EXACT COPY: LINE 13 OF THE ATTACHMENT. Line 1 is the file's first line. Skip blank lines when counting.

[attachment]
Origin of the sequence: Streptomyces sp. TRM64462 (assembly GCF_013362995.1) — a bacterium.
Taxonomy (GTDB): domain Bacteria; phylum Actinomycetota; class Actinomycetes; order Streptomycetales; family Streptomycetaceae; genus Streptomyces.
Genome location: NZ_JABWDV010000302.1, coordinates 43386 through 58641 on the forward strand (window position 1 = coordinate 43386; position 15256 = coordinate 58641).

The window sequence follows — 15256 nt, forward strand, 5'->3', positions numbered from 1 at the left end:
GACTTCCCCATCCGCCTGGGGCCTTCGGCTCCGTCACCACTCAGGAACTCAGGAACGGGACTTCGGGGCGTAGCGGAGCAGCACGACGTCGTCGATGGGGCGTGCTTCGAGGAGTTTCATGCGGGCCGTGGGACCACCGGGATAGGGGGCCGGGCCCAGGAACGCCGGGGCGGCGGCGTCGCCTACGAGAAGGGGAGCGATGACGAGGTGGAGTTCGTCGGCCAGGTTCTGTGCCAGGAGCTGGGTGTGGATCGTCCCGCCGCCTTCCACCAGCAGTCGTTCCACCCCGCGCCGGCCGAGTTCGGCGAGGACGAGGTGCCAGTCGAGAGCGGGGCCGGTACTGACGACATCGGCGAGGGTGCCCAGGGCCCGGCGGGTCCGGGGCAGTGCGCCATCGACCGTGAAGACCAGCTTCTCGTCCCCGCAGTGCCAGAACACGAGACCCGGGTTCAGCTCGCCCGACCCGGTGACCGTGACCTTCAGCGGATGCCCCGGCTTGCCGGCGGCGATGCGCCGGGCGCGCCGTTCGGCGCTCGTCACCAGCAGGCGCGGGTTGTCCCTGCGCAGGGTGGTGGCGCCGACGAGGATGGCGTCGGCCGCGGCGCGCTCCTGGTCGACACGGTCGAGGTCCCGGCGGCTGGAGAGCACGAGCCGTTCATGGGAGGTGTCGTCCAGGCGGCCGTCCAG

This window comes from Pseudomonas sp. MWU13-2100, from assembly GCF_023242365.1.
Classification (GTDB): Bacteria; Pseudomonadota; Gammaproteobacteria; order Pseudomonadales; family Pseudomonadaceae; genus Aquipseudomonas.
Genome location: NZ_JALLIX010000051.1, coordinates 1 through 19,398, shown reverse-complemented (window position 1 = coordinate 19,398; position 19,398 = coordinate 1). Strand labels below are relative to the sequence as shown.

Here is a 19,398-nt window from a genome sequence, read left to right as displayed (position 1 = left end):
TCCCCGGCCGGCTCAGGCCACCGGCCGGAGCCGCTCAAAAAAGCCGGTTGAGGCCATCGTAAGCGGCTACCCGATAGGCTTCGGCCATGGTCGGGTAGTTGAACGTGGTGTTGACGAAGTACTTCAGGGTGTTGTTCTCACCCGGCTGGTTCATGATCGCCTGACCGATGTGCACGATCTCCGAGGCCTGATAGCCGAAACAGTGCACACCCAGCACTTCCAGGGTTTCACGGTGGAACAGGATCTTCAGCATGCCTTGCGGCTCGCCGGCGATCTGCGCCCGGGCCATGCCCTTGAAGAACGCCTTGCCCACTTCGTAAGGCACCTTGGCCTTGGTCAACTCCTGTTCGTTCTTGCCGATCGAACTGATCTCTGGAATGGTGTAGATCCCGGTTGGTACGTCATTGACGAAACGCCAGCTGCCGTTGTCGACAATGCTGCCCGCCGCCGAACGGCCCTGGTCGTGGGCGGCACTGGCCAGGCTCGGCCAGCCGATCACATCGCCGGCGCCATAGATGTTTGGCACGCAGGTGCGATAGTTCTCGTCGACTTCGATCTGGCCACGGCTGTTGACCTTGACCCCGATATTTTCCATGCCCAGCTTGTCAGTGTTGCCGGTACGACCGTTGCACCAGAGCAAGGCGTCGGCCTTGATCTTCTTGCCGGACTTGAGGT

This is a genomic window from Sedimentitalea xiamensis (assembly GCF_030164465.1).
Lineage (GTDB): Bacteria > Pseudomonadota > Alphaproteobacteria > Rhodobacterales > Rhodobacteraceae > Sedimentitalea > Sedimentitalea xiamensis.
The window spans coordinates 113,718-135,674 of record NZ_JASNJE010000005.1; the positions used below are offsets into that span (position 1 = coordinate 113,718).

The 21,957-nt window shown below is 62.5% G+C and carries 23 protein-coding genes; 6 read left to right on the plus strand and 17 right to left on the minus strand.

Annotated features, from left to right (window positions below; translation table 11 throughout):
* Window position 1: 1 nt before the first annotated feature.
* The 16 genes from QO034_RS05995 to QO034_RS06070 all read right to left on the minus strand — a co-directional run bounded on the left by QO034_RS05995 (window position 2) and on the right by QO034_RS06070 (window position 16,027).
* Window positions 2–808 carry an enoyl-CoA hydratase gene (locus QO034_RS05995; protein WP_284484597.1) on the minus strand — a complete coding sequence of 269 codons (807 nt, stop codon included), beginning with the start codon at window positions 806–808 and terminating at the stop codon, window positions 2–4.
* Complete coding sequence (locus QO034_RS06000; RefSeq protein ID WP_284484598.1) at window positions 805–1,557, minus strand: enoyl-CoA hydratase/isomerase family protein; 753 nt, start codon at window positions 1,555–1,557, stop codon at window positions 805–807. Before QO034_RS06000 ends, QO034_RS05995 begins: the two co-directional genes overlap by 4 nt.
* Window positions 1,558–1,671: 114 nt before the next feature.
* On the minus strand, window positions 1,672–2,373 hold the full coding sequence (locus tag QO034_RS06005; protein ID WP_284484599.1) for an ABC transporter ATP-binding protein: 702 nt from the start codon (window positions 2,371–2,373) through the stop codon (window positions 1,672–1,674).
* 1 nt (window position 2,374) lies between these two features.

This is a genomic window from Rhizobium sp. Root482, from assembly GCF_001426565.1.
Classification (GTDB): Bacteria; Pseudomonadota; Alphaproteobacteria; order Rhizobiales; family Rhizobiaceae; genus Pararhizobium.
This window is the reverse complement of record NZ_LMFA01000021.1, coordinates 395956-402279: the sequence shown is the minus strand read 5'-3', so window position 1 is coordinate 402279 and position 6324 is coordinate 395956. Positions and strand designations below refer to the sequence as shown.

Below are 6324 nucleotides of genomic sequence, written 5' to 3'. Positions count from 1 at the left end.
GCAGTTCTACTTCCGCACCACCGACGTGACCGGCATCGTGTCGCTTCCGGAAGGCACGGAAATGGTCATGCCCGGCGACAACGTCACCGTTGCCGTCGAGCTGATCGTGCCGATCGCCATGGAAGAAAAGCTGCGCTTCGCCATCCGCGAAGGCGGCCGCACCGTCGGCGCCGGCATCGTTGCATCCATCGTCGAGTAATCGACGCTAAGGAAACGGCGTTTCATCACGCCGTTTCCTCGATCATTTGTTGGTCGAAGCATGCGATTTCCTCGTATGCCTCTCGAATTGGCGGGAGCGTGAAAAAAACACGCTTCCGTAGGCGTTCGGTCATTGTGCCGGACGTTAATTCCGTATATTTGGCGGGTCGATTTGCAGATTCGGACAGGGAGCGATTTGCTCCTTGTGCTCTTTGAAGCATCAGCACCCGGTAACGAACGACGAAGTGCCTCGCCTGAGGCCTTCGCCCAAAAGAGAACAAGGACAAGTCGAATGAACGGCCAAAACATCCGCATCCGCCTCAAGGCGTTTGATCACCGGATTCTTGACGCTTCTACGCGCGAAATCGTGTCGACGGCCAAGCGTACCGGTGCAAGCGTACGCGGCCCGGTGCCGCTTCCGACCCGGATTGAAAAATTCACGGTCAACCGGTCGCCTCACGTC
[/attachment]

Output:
The window spans coordinates 113,718-135,674 of record NZ_JASNJE010000005.1; the positions used below are offsets into that span (position 1 = coordinate 113,718).